Now onto physical ARCs. Physical ARCs have become much harder to come by in recent years, especially with the pandemic. The most common way to get them, is to work for bookstores like Indigo or Barnes & Noble. Publishers will often reach out to these stores directly when they are are looking for avid readers, to review ARCs because it helps to boost sales upon release. If employees at your local bookstore always seem to have read the latest releases, it is because publishers like Harper Collins, Penguin and Scholastic are reaching out to them with free copies of books, sometimes months in advance. By working at a bookstore, book lovers can get access to great programs, giveaways and much, much more.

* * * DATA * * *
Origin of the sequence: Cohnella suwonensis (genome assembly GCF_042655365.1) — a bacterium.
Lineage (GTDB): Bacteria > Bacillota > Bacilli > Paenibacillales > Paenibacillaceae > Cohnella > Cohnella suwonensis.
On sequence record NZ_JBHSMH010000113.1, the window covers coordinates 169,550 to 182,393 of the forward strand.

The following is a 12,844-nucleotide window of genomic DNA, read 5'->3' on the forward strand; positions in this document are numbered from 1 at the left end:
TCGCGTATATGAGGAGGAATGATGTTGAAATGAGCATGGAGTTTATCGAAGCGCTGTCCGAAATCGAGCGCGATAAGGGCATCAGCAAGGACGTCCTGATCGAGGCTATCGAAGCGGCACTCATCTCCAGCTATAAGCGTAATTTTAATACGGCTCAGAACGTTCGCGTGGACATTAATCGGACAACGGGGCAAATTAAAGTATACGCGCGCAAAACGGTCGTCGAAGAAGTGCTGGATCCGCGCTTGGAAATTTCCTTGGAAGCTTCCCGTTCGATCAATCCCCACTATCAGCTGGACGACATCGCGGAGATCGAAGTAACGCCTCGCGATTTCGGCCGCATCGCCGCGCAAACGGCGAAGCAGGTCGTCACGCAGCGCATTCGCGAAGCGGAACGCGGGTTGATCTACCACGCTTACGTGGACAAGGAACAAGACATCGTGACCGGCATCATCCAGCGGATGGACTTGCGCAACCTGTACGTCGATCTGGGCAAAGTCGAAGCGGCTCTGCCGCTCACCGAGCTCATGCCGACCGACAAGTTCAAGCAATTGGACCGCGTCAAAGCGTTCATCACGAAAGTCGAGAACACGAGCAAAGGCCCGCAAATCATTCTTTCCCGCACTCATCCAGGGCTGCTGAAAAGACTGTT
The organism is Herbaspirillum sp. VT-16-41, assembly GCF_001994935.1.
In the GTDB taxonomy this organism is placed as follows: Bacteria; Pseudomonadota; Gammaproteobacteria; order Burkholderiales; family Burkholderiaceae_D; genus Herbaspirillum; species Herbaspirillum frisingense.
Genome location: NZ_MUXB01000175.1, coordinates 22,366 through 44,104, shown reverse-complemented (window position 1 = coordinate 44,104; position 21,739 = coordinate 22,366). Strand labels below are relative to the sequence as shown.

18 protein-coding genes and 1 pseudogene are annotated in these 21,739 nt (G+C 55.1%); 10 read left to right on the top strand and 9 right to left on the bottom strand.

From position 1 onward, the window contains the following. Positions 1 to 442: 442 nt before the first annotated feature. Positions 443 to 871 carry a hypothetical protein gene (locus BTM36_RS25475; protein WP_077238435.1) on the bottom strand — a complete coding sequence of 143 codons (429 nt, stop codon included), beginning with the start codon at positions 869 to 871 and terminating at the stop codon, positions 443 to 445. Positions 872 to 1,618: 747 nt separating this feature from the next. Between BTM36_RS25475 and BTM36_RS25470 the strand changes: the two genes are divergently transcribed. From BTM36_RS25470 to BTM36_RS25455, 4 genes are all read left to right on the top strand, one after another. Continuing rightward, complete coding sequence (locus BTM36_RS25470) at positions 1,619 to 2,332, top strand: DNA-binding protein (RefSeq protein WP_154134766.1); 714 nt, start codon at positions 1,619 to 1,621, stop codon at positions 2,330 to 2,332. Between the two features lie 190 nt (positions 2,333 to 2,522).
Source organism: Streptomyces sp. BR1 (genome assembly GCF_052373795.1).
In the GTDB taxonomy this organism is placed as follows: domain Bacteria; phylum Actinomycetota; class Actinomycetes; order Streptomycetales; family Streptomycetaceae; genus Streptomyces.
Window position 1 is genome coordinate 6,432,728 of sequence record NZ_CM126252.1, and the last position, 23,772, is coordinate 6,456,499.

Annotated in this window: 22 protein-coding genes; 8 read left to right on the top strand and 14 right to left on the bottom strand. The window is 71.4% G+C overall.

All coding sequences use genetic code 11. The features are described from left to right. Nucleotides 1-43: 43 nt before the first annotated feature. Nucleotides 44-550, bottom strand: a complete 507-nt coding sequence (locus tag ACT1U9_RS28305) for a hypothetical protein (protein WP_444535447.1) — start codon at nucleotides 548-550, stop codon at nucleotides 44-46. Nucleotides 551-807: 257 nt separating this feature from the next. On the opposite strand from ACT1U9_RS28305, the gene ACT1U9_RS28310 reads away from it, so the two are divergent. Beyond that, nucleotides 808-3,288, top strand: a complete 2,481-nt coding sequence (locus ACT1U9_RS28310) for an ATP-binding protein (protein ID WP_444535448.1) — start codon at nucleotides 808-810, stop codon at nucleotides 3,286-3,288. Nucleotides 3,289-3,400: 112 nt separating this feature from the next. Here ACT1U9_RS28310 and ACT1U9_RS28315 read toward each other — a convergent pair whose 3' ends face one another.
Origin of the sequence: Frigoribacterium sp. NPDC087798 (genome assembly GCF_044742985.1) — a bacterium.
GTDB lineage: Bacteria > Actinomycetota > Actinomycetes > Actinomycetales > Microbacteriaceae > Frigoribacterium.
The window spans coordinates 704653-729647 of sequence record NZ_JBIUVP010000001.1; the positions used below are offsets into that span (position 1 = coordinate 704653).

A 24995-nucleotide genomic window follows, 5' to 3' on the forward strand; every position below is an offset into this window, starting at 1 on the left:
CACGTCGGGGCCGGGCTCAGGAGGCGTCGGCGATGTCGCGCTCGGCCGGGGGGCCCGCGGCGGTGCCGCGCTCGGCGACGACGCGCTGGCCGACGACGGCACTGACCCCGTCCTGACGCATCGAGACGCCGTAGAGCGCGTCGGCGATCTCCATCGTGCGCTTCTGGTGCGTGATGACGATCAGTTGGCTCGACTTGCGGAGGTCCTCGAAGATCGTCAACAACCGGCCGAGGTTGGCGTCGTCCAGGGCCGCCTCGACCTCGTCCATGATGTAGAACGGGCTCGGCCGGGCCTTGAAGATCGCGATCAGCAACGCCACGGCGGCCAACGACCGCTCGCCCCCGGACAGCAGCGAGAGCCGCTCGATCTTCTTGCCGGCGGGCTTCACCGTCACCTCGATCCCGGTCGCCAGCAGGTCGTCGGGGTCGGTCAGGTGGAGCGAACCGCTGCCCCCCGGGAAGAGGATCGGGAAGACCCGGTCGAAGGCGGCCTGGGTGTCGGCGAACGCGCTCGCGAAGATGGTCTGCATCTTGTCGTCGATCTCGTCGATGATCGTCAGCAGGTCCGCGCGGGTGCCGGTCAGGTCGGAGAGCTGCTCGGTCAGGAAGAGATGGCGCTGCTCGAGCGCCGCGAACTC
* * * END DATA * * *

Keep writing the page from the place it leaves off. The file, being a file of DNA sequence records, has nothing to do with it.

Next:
This year, I became a Children’s and Middle Grade ARC Ambassador for Scholastic. As an ARC Ambassador, Scholastic sends me physical copies of books to read and review for these specific age groups. On occasion I will also receive books in other genres I enjoy, outside of young readers, such as Science Fiction. I get around 2-6 books to read every few weeks and usually these books are sent to me a few months before the actual release date, but sometimes I will get a recent release to review as well. These reviews I post here on my blog, as well as on Goodreads. I will also share my reviews with my team members, highlighting which customers I feel would enjoy reading that specific book. I always aim to add a personal touch to my reviews, especially when I connect well with a book, as I want my review to attract readers to their next favourite book.
ARC Review Etiquette
One thing to keep in mind is ARC Review Etiquette.
What do we do with DNF’d books or low ratings, if the book hasn’t hit the shelves yet?